In Newman’s footsteps

One of the many inevitabilities of higher education policy discussion is that, sooner or later, someone will raise the question of what universities are actually for. So inevitable is this phenomenon, in fact, that I’ve seen it mooted that it be named Newman’s Law, after John Henry Newman, who famously asked this question back in 1852. But in trying to give a definitive answer, I think we’re missing a trick. Because there is no single answer. Rather, there are many. And they are all equally valid. Continue reading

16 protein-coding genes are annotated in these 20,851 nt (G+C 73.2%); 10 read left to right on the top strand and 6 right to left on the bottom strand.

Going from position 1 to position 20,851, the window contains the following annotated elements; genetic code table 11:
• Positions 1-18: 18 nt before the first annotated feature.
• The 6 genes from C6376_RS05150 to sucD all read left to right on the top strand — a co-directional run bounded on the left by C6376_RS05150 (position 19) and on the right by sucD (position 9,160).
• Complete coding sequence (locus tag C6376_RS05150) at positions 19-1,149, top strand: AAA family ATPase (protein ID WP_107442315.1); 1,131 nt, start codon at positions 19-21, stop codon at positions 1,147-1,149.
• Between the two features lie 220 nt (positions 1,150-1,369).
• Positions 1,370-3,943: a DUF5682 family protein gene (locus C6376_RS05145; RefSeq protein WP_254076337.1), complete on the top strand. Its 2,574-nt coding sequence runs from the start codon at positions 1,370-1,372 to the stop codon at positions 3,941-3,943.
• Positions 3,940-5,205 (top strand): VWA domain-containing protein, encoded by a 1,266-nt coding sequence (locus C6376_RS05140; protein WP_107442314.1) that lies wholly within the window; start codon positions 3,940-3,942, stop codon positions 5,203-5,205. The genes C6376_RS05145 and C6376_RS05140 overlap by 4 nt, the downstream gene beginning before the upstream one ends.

We must protect our universities’ freedom

It is rare that governments get to do exactly what they want. Opposition parties, the judiciary and others have traditionally also wielded significant influence, tempering the more extreme ideas of those in power and highlighting the pitfalls of proposed policies.

This era of moderation is, however, coming to a close. Those who once held our governments to account are being systematically declawed. Continue reading